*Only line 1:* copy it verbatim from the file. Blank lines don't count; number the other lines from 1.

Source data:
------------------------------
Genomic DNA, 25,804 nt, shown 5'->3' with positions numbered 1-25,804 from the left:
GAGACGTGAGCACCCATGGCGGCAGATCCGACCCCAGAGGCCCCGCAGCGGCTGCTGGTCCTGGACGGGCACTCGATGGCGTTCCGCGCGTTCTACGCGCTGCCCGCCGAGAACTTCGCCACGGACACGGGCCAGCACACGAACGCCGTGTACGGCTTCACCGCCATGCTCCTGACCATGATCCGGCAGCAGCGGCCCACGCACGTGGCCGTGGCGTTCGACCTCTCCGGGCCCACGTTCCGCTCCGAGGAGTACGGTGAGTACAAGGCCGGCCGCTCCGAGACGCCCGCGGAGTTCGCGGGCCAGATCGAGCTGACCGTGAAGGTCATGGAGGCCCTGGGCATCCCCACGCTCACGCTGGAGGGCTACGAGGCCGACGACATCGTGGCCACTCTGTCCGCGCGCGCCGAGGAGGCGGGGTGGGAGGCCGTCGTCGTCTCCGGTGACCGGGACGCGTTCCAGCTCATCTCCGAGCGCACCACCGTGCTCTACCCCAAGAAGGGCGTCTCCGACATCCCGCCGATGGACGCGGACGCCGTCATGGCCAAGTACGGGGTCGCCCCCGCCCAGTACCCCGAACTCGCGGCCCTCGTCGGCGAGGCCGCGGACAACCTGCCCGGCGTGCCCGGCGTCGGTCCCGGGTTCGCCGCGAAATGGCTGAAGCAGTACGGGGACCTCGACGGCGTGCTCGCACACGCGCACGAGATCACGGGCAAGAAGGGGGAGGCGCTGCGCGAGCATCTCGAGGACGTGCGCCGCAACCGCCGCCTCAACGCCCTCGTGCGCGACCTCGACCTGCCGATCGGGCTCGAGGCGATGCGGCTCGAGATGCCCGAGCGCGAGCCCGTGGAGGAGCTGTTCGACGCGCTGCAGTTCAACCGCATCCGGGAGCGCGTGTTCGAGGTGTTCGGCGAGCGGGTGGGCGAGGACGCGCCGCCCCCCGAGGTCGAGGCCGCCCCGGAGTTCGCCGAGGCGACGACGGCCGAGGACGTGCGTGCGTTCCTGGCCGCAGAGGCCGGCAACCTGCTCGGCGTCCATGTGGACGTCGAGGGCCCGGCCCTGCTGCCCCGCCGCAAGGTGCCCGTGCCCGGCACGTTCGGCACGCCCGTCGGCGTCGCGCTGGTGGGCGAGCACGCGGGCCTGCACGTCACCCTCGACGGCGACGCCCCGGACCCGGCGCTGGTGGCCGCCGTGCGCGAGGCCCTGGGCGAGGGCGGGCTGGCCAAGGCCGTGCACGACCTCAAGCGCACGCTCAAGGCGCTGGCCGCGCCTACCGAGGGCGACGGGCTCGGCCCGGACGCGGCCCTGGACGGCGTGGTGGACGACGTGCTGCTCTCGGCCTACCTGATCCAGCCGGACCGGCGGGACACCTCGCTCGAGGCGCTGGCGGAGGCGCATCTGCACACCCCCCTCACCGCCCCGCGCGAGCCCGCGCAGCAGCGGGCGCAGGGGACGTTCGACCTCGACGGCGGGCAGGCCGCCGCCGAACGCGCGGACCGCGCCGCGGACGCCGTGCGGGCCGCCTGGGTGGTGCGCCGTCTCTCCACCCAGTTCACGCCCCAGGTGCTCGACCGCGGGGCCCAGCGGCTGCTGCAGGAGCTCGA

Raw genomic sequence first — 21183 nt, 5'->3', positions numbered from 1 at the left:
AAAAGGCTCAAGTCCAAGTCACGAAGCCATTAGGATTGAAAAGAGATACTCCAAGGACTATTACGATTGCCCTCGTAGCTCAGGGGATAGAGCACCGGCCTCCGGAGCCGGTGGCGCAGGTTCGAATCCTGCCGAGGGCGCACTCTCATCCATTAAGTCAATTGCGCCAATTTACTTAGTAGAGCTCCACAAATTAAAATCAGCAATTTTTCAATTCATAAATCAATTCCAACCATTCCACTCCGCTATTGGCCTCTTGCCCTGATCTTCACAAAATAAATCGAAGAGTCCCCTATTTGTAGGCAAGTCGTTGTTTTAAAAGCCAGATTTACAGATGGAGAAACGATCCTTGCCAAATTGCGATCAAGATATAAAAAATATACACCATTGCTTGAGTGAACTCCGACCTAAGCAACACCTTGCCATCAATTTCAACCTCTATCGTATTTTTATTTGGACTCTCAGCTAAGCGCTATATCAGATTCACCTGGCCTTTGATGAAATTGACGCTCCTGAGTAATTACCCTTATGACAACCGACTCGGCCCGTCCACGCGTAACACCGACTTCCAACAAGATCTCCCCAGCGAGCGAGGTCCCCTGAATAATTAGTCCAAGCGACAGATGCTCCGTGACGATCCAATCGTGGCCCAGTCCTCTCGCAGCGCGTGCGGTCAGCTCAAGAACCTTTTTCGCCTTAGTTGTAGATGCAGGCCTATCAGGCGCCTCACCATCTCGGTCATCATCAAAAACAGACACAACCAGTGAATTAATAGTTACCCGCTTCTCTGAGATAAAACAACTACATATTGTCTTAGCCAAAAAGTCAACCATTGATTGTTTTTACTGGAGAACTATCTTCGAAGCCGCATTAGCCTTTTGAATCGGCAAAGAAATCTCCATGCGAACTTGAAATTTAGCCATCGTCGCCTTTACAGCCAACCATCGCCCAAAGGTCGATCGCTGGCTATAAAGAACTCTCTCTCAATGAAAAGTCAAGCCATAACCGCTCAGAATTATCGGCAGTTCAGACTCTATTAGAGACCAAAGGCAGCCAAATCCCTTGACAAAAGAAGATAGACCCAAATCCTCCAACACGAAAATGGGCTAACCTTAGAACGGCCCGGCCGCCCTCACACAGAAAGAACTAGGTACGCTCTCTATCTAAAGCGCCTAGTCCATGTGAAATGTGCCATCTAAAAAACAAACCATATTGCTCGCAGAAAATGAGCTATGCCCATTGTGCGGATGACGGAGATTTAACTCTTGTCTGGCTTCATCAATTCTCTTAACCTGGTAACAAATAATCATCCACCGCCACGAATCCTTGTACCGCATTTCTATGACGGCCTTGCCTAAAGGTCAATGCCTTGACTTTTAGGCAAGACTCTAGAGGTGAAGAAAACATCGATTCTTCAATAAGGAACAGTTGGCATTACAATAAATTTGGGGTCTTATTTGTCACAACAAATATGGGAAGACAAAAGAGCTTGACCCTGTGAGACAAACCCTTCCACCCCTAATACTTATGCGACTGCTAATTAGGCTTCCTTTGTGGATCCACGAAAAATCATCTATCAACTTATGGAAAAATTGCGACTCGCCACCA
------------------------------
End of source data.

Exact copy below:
Genomic DNA, 25,804 nt, shown 5'->3' with positions numbered 1-25,804 from the left: